Chris Olson, of Chris Olson & Associates, would argue that even with these tools and specialized applications, having a link to the library on the institution’s home page was a marketing opportunity for gaining students that the institution would throw away by eliminating the link to the library. Sharing her marketing savvy, Olson wrote “it’s not about visibility…it’s not about making it easy for students to find the library. It’s about positioning the library in a business context and using business/bottomline-oriented arguments to convince people of the library’s value.” She added that just arguing that the library deserves to be on the home page isn’t sufficient, but that we should argue that presenting it there makes good business sense. Sounds like that argument could appeal to business-oriented administrators. But do we have the research or data to support the argument? Tom Kirk, library director at Earlham College, also brought up the value of examining web site data, but made the observation that data alone would hardly yield the information we need about student behavior in using institutional and library web sites. Until we do know more about how students use our web sites, Tom said, we may be unjustified in arguing for what belongs on a home page. As for alternatives, Tom suggested that many of our institutions have specialized portals for communicating with current students and faculty, where a more prominent library link could be placed. He also suggested that having the library under “academics” has “become a de facto standard alternative to a link on the home page?” So if they do move your library link from the home page to academics, don’t take it too badly. Dan Gjelten, Director of Libraries at the University of St. Thomas, brought the voice of moderation to the discussion by reflecting on the tensions between campus web site as marketing space and information resource. He argued that it needs to be both but that the emphasis probably needs to be on attracting new students. He said, “It is a big world wide web and it is many things to many people. I believe there is room enough for all of us.” So perhaps there is a way we can figure out how to share the institutional home page space in a way that is mutually beneficial for the library and institution. Dan also referred the list to a new ECAR report (note – your organization needs to be a member to view online) on how the University of Toronto addressed the challenges of creating an institution-wide web space to better serve the academic community. It could be that report has some information that will help to better define how the library contributes to the institutional web site.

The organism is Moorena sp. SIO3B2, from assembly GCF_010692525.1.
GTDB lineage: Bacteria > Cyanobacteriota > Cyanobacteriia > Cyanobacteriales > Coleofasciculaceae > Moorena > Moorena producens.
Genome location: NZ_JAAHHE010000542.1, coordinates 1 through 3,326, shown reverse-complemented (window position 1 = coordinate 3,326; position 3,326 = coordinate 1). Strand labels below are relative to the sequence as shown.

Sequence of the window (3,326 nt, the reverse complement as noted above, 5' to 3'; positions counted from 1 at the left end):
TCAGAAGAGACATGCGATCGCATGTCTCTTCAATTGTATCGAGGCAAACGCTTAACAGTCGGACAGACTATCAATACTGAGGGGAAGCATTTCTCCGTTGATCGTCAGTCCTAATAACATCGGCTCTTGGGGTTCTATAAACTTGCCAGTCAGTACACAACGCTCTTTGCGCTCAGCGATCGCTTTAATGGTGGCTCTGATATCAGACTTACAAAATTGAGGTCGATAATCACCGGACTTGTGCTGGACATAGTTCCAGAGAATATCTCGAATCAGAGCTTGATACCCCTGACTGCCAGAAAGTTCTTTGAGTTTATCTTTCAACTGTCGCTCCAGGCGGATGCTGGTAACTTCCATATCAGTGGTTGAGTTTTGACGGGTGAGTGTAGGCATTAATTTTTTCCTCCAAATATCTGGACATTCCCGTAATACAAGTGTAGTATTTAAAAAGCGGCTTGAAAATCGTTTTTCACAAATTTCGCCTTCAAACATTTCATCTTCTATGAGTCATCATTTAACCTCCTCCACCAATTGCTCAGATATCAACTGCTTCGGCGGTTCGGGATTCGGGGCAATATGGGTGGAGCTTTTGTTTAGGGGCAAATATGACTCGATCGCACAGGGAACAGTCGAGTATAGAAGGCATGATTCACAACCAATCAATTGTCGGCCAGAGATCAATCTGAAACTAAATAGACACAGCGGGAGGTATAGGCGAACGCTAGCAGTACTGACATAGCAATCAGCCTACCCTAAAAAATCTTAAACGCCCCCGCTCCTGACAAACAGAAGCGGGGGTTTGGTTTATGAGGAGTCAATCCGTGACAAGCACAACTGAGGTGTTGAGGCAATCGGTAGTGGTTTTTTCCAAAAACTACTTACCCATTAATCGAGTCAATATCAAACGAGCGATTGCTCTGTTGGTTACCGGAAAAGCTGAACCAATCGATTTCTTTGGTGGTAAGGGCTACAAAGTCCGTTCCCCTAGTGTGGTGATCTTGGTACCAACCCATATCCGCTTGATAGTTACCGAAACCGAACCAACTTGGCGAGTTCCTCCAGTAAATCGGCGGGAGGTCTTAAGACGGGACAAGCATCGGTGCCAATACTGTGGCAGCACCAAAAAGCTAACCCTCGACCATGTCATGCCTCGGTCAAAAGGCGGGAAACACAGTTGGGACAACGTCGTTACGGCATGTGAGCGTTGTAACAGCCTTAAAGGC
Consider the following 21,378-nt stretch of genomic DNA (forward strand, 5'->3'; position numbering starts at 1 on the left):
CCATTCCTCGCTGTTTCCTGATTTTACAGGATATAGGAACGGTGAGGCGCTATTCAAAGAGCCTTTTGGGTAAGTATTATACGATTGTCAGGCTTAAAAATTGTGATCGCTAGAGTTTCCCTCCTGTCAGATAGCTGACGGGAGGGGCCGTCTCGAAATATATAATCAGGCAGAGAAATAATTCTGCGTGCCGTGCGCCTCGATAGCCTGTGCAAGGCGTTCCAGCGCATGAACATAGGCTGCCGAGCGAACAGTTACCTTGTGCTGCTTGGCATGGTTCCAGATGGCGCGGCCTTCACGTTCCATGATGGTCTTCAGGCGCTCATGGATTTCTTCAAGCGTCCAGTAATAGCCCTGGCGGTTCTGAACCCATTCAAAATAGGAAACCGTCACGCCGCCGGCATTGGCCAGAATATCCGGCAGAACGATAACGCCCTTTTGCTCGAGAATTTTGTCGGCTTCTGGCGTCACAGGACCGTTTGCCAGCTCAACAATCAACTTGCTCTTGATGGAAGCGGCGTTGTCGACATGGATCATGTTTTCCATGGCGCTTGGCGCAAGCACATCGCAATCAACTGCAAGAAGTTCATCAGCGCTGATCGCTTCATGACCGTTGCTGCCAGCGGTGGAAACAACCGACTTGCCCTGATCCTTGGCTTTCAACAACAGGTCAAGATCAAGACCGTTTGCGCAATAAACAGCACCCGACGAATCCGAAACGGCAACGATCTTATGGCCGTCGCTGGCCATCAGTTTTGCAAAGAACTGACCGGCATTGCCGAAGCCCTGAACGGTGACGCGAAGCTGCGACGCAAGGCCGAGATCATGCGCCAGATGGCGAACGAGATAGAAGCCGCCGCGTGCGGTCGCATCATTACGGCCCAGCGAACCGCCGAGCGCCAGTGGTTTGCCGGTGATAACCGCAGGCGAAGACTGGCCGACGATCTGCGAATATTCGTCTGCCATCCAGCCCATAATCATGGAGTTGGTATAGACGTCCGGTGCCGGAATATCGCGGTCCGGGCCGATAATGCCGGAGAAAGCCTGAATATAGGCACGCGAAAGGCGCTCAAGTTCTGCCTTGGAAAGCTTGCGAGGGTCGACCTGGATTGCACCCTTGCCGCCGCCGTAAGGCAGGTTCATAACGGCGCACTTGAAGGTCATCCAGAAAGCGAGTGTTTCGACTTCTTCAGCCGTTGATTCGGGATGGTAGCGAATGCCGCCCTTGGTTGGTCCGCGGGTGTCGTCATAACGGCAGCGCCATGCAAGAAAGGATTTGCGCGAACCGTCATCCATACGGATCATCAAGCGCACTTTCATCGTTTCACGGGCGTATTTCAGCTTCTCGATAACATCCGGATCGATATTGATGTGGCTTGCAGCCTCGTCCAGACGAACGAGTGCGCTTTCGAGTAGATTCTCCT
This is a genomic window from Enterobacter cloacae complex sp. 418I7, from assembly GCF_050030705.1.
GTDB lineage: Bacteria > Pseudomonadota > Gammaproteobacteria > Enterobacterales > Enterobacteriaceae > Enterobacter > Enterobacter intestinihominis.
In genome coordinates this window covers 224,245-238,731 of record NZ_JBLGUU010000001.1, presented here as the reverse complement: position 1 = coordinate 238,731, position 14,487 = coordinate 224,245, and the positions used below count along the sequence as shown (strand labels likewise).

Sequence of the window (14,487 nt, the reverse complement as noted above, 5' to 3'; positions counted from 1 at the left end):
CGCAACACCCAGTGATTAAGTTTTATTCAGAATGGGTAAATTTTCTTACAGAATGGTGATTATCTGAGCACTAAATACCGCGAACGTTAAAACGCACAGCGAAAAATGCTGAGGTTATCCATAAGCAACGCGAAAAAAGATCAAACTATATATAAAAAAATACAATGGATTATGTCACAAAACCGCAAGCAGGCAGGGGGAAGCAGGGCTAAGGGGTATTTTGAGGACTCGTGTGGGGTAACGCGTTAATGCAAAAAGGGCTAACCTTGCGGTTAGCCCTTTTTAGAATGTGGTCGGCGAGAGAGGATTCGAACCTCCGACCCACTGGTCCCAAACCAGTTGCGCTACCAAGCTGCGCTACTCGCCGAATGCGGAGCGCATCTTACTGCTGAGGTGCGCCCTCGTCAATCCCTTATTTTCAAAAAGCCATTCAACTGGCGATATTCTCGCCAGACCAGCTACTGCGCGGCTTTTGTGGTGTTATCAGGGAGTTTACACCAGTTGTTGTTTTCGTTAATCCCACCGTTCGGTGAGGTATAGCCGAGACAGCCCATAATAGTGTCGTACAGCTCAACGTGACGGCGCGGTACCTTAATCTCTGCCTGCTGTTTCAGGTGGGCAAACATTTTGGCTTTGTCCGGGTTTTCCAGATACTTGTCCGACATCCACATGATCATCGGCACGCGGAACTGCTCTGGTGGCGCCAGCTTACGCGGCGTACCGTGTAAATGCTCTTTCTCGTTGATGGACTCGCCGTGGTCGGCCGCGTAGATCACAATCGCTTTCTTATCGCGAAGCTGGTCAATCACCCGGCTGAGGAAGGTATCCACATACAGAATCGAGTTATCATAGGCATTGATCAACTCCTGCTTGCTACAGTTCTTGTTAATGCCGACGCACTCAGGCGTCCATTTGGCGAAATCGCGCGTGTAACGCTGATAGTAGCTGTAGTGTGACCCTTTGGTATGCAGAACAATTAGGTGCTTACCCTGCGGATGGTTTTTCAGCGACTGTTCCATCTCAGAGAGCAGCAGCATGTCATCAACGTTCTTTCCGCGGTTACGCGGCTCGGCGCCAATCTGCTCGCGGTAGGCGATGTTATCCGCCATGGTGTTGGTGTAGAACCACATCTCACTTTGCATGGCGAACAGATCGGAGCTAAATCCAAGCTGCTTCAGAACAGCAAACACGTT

In the end, while the consensus on the list was that academic librarians should advocate for a library link on the institution home page – if for nothing more than purely symbolic reasons – it may be that we are lacking a strong argument backed by data for why the library deserves to have link space among the valuable web real estate that is the institutional home page. For us it seems to boil down to a set of psychological (you really love us, don’t you), sentimental (we are the “heart of the campus”, right) and territorial (we deserve this space because we’re more important than…) needs that demand we have a presence on the institution’s home page. All the arguments aside, I still think (and many of you would no doubt agree) that it makes a nice institutional statement when there is a prominently displayed library link on the home page. But in the age of “marketing trumps all” thinking and the need to provide a user experience, we may find ourselves having a tough time making a case for the library link on the institution’s home page.

6 thoughts on “Where Is Your Library Link And What Does It Say About Your Institution”

  1. I also read this exchange with interest (and love the way cool toobar). I’d say having the library on the institutional page markets the institution in a meaningful way even if the front page isn’t how people who use the library will normally get there.

    Though there is a tendency now to think of the institutional front door as a brochure for prospective students, it’s also the front door for donors, prospective faculty, scholars who are trying to find someone – in fact anyone who may have reason to encounter your institution. And if it’s only a slick ad about how your 18-year-old self will have a wonderful experience you’re saying to everyone else “our main concern is to get students here” – not what happens when they get here, or what happens with the rest of their lives as a result – other than the usual advertising sleight of hand that if you buy this product you’ll instantly become a more alluring person.